IZA DP No. 9358: Entering and Leaving Self-Employment: A Panel Data Analysis for 12 Developing Countries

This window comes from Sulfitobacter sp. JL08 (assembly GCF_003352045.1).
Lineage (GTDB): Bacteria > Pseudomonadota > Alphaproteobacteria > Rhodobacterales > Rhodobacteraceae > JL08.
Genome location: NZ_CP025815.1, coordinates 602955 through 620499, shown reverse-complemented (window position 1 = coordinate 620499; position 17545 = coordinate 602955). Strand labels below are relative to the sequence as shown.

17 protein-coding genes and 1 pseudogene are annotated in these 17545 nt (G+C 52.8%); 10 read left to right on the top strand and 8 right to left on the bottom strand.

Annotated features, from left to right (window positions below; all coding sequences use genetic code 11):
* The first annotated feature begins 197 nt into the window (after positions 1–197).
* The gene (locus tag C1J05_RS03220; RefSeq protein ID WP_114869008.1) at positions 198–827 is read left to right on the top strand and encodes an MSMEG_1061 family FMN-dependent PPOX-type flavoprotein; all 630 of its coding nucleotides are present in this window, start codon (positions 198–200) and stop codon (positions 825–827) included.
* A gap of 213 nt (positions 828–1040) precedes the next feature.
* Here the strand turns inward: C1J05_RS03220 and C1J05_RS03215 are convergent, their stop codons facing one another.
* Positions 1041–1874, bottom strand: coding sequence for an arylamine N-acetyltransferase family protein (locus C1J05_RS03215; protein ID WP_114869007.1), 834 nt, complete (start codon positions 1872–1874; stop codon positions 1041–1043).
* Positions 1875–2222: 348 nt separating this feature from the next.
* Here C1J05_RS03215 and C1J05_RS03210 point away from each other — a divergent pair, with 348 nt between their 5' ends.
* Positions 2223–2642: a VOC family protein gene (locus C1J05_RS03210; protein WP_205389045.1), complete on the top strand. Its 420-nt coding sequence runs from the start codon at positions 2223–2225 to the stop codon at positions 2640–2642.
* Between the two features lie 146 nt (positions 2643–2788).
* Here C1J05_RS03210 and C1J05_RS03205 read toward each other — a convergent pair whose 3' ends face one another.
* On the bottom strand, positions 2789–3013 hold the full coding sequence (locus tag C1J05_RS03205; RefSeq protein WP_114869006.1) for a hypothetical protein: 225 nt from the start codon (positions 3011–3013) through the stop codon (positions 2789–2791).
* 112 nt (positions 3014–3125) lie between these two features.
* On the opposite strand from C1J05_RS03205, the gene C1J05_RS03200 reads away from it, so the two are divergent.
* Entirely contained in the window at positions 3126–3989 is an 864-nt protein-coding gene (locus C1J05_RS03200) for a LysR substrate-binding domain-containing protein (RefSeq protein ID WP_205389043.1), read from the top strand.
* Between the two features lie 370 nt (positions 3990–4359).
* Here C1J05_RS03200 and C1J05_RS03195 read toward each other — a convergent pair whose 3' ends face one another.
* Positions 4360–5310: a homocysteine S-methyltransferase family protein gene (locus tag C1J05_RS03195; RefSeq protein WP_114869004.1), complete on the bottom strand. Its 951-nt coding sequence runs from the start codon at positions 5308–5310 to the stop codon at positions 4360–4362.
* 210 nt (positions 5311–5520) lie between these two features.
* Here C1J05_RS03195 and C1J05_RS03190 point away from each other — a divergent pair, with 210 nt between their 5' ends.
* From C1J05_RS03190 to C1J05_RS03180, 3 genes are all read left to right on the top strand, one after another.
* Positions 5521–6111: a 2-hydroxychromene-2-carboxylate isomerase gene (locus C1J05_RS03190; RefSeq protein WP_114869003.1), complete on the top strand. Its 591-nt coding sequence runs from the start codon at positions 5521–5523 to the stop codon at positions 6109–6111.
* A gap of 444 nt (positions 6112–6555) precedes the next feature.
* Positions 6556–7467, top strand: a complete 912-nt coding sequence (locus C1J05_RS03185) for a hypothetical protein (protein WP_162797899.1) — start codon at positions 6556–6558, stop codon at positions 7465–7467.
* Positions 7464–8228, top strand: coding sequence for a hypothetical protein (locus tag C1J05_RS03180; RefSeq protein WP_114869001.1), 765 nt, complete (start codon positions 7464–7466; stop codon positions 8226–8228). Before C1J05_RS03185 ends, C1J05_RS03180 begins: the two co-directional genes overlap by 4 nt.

This paper examines the determinants of labor market transitions into and out of self-employment (own-account work and employer), using panel data from 12 developing countries in multiple regions. Despite cross-country heterogeneity, a few consistent patterns emerge. Entering the labor market through, or moving from wage employment into, own-account work is generally infrequent even during economic downturns, suggesting that own-account work is not an automatic choice for subsistence. Some better educated and older workers become employers by starting their business with paid employees or by growing their business from own-account work, although the overall chances of becoming employers are quite low and employer downsizing to own-account work is common. Reflecting the frequent transitions between own-account work and employer statuses, in many cases, particularly in middle-income countries, a substantial proportion of own-account workers share common characteristics with employers (and vice versa). The results suggest that there is a role for programs to support employers sustain its activities and facilitate own-account workers to become employers.